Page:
UK Wheel-based cipher machine
- wanted item
Typex was a British wheel-based electro-mechanical cipher machine.
It was developed in 1934 by Wing Commander OGW Lywood and was the
UK adaption of the commercial Enigma machine
After the first prototype in 1935,
the first production batch of 30 Typex Mark I machines was delivered
to the RAF in early 1937.
Typex is sometimes written as Type X or TypeX.
Some nice examples of Typex machines can be found in the
musem (UK). The image on the right was taken during the
Enigma Reunion in 2009 at BP,
during which occasion the protective plexiglass covers were
removed and demonstrations were given by John Harper.
The image on the right shows a WWII Typex machine that was modified to
mimic the operation of the German Enigma machine.
Once the German messages were broken with help of the
Bombe machines, the intercepted messages were
decrypted manually using these machines.
The Typex shown in the image is a Mark 22 (BID/08/2),
which appeared relatively late in the war.
It offered additional security by the addition of a plugboard at
either side of the keyboard. This extension also helped when simulating
Enigma operation. Compared to Enigma, the plugboard was more versatile
as it allowed each letter to be swapped with every other letter, rather
than swapping them in pairs like the Enigma did.
Some Typex machines were modified to CCM/Typex; a machine that
allowed the British to exchange secure messages with the Americans
In the UK, Typex remained in service until the mid-1950s,
when they were replaced by more modern encryption systems, but in other
countries they were used well into the 1960s. The Royal Canadian Navy replaced
their Typex and CCM machines by KL-7 in 1962, whilst the Canadian Embassies
used them until 1968 .
Although Typex was decommissioned many years ago, they are rarely found
in museums and very few, if any, are in private hands.
The wheels of the Typex closely resemble those of the German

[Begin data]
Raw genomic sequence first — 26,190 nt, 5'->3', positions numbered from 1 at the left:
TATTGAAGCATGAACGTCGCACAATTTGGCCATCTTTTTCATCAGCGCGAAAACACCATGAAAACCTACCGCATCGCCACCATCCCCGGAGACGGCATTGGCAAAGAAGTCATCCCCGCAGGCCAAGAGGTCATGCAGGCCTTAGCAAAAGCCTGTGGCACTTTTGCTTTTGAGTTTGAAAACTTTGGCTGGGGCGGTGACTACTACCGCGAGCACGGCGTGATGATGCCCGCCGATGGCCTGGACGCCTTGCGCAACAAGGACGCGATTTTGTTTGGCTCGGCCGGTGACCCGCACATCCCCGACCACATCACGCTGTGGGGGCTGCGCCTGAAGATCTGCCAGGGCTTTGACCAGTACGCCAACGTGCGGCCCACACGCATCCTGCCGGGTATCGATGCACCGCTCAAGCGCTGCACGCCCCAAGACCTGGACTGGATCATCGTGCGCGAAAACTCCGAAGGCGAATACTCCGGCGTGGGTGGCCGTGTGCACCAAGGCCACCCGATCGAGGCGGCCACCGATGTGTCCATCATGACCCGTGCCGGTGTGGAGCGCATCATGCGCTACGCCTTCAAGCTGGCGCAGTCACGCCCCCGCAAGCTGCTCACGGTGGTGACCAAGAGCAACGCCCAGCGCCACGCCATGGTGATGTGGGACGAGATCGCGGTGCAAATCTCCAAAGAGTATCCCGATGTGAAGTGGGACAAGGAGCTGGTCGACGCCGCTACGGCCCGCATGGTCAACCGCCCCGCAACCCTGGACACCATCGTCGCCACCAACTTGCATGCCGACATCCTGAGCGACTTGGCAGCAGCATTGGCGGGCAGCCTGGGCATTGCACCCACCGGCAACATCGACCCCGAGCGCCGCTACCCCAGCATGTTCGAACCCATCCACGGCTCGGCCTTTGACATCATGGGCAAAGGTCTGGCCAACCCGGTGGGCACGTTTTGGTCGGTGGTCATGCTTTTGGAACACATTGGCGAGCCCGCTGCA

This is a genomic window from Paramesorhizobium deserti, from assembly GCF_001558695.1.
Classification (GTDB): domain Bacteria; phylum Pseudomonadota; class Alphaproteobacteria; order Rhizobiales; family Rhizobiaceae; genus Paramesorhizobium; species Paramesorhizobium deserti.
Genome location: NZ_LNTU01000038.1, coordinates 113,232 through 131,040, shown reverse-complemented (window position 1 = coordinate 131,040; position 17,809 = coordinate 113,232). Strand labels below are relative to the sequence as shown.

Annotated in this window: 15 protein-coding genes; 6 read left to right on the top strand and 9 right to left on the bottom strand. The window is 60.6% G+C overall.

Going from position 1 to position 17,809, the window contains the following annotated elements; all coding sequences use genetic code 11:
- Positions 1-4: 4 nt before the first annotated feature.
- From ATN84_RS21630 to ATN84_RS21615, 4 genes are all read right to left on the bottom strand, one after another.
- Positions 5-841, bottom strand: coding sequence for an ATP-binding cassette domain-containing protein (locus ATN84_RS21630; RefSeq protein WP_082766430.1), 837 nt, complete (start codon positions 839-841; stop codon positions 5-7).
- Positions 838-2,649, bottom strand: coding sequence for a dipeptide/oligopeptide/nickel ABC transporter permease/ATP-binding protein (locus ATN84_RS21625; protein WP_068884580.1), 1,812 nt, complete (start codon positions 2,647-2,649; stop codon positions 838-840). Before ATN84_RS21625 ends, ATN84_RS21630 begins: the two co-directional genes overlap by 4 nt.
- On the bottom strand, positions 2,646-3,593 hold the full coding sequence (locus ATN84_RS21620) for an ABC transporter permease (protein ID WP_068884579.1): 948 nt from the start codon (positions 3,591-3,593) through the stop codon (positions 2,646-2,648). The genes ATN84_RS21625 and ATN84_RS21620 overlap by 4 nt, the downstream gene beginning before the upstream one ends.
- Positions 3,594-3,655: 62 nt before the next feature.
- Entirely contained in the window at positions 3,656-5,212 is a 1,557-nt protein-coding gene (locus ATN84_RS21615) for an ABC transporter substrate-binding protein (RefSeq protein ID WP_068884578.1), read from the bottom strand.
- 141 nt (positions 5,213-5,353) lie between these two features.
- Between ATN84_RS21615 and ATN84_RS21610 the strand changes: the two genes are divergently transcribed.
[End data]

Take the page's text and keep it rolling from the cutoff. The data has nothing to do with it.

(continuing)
Enigma machine. Each wheel has 26 letters
around its circumference and has 26 contacts at either side.
Each wheel has a thumbwheel that is used to alter the start position,
and is driven by a saw-tooth ring at the right.
The image on the right shows a full set of 5 Typex rotors
as they were shown by David White at the
Enigma Reunion 2009.
In order to improve reliability, each contact was doubled .
Typex is a 5-wheel machine, of which the first two rotors from the
right remain static during encipherment (although they could be altered
manually). In order to cause more frequent wheel-turnovers (irregular
stepping), multiple notches were present on the wheels (e.g. 5, 7 and 9).
This feature was also present on the Zählwerk Enigma,
but not on the Service Enigma.
When unused, the wheels were usually stored inside a special
Some types of Typex wheels had a removable wire-core. It allowed easy
changing, swapping and testing of the wheel wiring in the field.
The rightmost image below shows various stages of the
The following Typex models are currently known:
The image below shows a simplified diagram that explains how the scrambler
of the Typex machine actually works. At first glance, the machine is quite
similar to the commercial Enigma machine.
At the right is the entry disc and a the far left the
reflector, each with 26 contacts.
In between the entry disc and the reflector, are five cipher wheels of
which the rightmost two are static (i.e. they can be set, but they don't
move during encipherment). The leftmost three wheels are controlled
by a stepping mechanism that is similar (but not identical) to the
stepping mechanism of the Enigma. Another difference is the addition
of a plugboard (bottom) that allows the reflector to be rewired in the
field, similar to the Enigma's
Umkehrwalze D (UKW-D or Dora).
The Typex Mark VI (Mk.6) was a rather small version of the Typex machine,
that printed straight to a small paper strip.
The image on the right shows a rare example of the Typex Mark VI that
was sold in an auction at Bonhams in London in November 2012 .
The machine was in excellent condition and came with several reels
of paper tape. Unfortunately, the five cipher wheels were missing.
Combined Cipher Machine (CCM/Typex)